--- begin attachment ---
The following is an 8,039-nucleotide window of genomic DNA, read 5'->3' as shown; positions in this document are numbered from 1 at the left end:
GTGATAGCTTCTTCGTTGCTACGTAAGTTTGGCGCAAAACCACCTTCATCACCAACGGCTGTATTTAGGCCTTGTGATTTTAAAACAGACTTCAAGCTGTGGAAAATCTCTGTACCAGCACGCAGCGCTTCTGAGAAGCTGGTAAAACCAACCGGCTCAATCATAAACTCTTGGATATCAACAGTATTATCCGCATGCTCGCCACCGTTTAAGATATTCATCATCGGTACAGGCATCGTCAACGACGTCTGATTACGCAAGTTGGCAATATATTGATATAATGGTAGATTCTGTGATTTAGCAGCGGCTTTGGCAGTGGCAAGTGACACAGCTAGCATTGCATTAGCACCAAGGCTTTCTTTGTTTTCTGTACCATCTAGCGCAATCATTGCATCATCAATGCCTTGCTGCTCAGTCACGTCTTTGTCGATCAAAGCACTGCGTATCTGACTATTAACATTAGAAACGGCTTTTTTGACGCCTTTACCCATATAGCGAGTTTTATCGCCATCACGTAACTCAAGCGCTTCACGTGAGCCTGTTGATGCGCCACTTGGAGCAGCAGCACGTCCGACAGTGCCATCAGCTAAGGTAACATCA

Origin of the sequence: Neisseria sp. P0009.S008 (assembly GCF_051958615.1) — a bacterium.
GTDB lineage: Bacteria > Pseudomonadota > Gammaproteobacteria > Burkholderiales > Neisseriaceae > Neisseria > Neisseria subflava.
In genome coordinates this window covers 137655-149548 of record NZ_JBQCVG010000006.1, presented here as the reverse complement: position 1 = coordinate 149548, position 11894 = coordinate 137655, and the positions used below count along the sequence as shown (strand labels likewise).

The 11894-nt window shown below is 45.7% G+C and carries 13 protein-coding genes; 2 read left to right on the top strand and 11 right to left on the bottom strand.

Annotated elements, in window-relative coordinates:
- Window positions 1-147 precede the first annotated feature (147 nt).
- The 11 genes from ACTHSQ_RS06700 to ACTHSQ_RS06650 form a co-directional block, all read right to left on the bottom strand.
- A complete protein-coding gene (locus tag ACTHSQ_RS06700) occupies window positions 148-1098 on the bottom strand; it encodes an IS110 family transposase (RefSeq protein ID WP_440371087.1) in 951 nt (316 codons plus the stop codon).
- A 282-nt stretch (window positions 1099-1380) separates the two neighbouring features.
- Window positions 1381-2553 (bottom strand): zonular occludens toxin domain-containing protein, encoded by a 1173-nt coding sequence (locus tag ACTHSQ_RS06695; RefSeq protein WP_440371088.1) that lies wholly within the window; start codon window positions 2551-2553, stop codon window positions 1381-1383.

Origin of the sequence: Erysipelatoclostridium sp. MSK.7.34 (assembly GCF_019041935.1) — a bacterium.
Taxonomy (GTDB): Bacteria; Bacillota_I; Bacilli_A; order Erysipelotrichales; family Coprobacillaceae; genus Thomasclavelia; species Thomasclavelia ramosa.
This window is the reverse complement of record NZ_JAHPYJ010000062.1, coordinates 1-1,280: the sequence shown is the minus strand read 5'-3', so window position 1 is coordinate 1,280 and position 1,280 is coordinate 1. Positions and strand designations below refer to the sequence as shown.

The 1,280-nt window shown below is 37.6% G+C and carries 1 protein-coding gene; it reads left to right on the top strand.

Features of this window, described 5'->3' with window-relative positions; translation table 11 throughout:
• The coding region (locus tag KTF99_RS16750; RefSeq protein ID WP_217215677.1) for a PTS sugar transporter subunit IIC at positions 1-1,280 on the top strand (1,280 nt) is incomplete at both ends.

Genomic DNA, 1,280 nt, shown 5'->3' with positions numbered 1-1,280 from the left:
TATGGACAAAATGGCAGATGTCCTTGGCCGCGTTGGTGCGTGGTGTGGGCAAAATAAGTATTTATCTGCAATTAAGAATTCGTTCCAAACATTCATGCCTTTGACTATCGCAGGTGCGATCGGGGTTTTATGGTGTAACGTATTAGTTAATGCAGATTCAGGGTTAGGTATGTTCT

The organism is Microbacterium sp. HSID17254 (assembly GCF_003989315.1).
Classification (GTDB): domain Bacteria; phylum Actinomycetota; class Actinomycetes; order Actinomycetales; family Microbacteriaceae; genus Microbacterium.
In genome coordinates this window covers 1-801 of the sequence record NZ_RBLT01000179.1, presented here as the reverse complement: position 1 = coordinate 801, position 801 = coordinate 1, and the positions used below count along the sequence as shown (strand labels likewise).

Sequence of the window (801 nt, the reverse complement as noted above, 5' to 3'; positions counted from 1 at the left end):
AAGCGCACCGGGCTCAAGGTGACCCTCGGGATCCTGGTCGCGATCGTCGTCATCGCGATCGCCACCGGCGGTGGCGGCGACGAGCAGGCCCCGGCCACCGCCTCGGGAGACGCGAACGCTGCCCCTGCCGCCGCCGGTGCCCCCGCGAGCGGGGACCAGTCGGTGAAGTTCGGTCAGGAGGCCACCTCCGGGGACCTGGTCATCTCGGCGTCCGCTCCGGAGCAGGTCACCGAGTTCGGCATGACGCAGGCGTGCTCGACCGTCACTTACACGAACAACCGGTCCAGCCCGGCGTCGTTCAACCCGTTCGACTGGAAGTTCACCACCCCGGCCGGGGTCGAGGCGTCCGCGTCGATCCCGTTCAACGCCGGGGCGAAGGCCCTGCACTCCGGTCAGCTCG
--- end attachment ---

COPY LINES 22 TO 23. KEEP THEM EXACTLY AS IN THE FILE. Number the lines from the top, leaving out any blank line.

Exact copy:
Classification (GTDB): domain Bacteria; phylum Actinomycetota; class Actinomycetes; order Actinomycetales; family Microbacteriaceae; genus Microbacterium.
In genome coordinates this window covers 1-801 of the sequence record NZ_RBLT01000179.1, presented here as the reverse complement: position 1 = coordinate 801, position 801 = coordinate 1, and the positions used below count along the sequence as shown (strand labels likewise).